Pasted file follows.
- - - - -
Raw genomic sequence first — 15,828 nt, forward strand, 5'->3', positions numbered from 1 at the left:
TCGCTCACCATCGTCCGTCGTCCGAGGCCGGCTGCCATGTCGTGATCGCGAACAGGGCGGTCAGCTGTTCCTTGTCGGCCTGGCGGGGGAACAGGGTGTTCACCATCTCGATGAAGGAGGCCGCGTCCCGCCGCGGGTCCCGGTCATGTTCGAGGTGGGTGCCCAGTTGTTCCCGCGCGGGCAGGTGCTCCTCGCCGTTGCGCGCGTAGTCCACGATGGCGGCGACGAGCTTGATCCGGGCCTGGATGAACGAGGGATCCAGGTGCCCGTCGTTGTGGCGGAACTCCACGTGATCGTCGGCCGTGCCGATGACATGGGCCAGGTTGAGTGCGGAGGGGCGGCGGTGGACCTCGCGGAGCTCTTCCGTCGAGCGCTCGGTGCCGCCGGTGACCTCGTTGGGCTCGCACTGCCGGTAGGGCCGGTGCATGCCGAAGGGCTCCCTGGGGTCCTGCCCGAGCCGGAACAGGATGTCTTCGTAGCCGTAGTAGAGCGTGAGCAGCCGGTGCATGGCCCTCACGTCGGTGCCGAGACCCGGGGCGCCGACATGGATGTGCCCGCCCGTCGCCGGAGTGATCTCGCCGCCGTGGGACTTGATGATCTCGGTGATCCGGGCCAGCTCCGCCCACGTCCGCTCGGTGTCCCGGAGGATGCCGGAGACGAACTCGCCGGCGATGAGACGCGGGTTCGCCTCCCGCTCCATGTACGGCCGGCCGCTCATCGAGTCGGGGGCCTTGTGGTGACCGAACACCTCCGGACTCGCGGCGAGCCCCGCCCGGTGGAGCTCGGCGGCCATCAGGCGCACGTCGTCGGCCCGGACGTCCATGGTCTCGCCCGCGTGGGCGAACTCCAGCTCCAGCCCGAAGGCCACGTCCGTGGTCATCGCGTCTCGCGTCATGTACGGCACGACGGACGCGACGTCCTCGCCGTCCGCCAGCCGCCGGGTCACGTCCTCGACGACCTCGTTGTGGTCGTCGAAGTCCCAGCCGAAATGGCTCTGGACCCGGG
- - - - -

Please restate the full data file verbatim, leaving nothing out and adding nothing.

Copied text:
Raw genomic sequence first — 15,828 nt, forward strand, 5'->3', positions numbered from 1 at the left:
TCGCTCACCATCGTCCGTCGTCCGAGGCCGGCTGCCATGTCGTGATCGCGAACAGGGCGGTCAGCTGTTCCTTGTCGGCCTGGCGGGGGAACAGGGTGTTCACCATCTCGATGAAGGAGGCCGCGTCCCGCCGCGGGTCCCGGTCATGTTCGAGGTGGGTGCCCAGTTGTTCCCGCGCGGGCAGGTGCTCCTCGCCGTTGCGCGCGTAGTCCACGATGGCGGCGACGAGCTTGATCCGGGCCTGGATGAACGAGGGATCCAGGTGCCCGTCGTTGTGGCGGAACTCCACGTGATCGTCGGCCGTGCCGATGACATGGGCCAGGTTGAGTGCGGAGGGGCGGCGGTGGACCTCGCGGAGCTCTTCCGTCGAGCGCTCGGTGCCGCCGGTGACCTCGTTGGGCTCGCACTGCCGGTAGGGCCGGTGCATGCCGAAGGGCTCCCTGGGGTCCTGCCCGAGCCGGAACAGGATGTCTTCGTAGCCGTAGTAGAGCGTGAGCAGCCGGTGCATGGCCCTCACGTCGGTGCCGAGACCCGGGGCGCCGACATGGATGTGCCCGCCCGTCGCCGGAGTGATCTCGCCGCCGTGGGACTTGATGATCTCGGTGATCCGGGCCAGCTCCGCCCACGTCCGCTCGGTGTCCCGGAGGATGCCGGAGACGAACTCGCCGGCGATGAGACGCGGGTTCGCCTCCCGCTCCATGTACGGCCGGCCGCTCATCGAGTCGGGGGCCTTGTGGTGACCGAACACCTCCGGACTCGCGGCGAGCCCCGCCCGGTGGAGCTCGGCGGCCATCAGGCGCACGTCGTCGGCCCGGACGTCCATGGTCTCGCCCGCGTGGGCGAACTCCAGCTCCAGCCCGAAGGCCACGTCCGTGGTCATCGCGTCTCGCGTCATGTACGGCACGACGGACGCGACGTCCTCGCCGTCCGCCAGCCGCCGGGTCACGTCCTCGACGACCTCGTTGTGGTCGTCGAAGTCCCAGCCGAAATGGCTCTGGACCCGGG